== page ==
In filing a fraud lawsuit Wednesday against Donald Trump, his three eldest children and their company, Letitia James, the New York attorney general and a longtime political antagonist of the former president, didn’t mince words. “Trump falsely inflated his net worth by billions of dollars to unfairly enrich himself and cheat the system,” James said in a statement. “In fact, the very basis of his alleged net worth is rooted in incredible fraud and lawlessness.”
The lawsuit his office filed in State Supreme Court alleges that, from 2011 to 2021, the Trump Organization’s financial statements explicitly overstated the value of at least twenty-three of his properties and other assets, from his Fifth Avenue triplex apartment and his daughter’s penthouse. on Park Avenue to her estate in Mar-a-Lago, Florida, and its vast network of golf courses. “The amount of grossly inflated asset values is staggering and affects most, if not all, real estate holdings in any given year,” the suit states. He also says that Trump’s alleged deceptions brought him and his co-defendant financial benefits of up to an estimated $250 million, and he asks the court to compel him to repay these profits, plus interest.
In addition to Trump, the lawsuit names his children Donald, Jr., Eric and Ivanka as defendants. In 2014, the complaint says, Ivanka was given the option to purchase a penthouse on Trump Park Avenue for $14.3 million, but the apartment was valued on the Trump Organization’s 2014 “Statement of Financial Condition” at $45 million. According to the lawsuit, Trump’s son Eric was “taking the lead” on the Seven Springs estate, a large property in Westchester County, New York, that Trump bought for $7.5 million in 1995 but between 2011 and 2021 valued. up to two hundred and ninety-one million dollars. The lawsuit also alleges that, in 2016, the Trump Organization misled a third-party appraiser who prepared an appraisal of the Seven Springs property, which he then submitted to the Internal Revenue Service in support of a conservation easement application “which ultimately and fraudulently reduced Mr. Trump’s tax liability by more than $3.5 million.”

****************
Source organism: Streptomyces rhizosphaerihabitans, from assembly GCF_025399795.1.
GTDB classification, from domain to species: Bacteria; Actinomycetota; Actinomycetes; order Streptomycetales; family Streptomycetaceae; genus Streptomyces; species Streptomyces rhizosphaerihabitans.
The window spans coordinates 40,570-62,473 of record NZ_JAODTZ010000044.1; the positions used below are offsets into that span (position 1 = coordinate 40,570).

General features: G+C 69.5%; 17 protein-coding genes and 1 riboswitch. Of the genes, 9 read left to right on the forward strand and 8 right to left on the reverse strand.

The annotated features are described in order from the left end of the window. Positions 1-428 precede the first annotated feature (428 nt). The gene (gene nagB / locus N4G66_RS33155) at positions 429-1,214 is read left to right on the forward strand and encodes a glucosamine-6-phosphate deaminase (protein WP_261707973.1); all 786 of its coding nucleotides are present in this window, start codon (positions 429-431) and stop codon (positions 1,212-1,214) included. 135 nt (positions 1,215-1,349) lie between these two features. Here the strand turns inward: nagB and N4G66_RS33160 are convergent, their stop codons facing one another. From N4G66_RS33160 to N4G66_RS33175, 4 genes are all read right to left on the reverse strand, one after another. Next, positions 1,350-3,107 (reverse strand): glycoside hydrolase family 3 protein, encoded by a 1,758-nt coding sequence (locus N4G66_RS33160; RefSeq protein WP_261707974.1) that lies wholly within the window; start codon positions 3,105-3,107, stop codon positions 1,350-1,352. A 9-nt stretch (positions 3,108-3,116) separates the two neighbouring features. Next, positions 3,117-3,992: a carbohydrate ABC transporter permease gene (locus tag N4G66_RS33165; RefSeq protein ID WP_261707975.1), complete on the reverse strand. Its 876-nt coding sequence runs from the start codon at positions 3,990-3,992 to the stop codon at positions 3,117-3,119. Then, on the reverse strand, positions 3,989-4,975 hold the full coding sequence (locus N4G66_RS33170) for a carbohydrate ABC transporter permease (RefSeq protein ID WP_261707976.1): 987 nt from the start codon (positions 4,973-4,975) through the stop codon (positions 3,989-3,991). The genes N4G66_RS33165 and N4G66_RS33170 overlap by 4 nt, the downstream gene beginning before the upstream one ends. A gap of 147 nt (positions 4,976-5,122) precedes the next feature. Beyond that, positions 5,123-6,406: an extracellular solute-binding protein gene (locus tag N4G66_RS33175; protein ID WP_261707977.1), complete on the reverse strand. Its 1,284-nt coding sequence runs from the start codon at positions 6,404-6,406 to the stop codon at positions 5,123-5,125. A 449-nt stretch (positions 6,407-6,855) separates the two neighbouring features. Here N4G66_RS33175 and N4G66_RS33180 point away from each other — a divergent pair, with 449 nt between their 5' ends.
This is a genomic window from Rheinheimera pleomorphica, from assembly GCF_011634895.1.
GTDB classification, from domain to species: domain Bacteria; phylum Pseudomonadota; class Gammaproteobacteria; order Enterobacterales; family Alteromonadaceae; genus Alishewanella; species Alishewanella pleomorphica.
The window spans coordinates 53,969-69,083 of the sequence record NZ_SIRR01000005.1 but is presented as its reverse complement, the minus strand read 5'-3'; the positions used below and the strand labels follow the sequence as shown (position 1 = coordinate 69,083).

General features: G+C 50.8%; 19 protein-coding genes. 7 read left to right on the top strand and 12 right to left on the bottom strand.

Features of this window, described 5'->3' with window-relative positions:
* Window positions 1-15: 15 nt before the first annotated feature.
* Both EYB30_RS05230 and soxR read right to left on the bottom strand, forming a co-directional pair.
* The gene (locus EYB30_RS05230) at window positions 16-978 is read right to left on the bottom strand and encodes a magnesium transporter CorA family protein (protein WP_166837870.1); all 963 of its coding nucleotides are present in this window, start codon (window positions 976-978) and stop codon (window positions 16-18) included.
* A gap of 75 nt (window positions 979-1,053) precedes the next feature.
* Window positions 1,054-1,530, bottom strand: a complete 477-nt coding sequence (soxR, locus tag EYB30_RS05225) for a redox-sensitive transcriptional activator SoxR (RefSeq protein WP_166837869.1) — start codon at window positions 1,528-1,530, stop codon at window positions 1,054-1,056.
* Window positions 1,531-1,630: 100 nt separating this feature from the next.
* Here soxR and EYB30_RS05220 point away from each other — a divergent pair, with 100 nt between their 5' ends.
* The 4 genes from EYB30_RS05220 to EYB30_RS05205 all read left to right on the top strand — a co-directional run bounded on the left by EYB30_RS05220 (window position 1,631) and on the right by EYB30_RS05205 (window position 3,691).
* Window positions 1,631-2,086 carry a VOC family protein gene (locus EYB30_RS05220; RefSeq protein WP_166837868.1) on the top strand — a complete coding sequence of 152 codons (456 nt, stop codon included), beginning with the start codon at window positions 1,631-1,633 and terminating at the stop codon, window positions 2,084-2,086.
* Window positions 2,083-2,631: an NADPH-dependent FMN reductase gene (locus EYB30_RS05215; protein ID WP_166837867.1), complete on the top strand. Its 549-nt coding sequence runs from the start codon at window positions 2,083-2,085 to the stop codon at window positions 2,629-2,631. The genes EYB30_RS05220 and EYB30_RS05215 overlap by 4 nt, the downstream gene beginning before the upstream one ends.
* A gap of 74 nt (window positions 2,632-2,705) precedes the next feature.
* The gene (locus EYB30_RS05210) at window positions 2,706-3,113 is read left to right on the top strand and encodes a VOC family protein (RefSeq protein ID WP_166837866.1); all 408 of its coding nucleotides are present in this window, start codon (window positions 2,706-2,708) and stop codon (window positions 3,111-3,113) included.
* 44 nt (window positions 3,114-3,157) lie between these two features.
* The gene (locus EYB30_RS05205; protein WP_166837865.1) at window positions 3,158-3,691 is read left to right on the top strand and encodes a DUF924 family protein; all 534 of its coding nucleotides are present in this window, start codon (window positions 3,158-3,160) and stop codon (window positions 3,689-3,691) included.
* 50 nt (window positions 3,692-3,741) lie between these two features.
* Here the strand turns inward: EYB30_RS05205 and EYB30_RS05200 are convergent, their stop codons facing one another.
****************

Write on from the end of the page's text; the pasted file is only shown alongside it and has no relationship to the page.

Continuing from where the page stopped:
The Trump Organization did not respond to a request for comment, but a company spokesman told the Wall Street Journal that the complaint was “the culmination of nearly three years of persistent, targeted, and unethical political harassment.” Trump, in a social media post, dismissed the lawsuit as a “witch hunt” and described James as “a fraud who campaigned on a ‘get Trump platform.’ Eric, who is the executive vice president of the Organization Trump said on Twitter that James, who is running for re-election in November, was “working for the DNC,” or the Democratic National Committee. Wall Street Journal quoted Alina Habba, Trump’s attorney, as saying the lawsuit’s claims were baseless. An attorney for Ivanka and Donald, Jr., declined to comment on the TimesBut Donald, Jr. tweeted that James was “arming his office to go after his political opponents.”
It is certainly not a crime to stand on Fifth Avenue and declare yourself a billionaire. And it has long been reported that Trump grossly inflated the value of his assets to exaggerate his net worth. In a Washington 2018 mail article, Jonathan Greenberg, former reporter for the Forbes 400 of the richest Americans, recalled how, as early as 1984, a Trump Organization official representing himself as “John Barron” called him out and claimed that Trump owned real estate far more valuable than the magazine had told him. attributed. . (Trump, who Greenberg believes made the calls himself, wanted to be higher up the rich list.)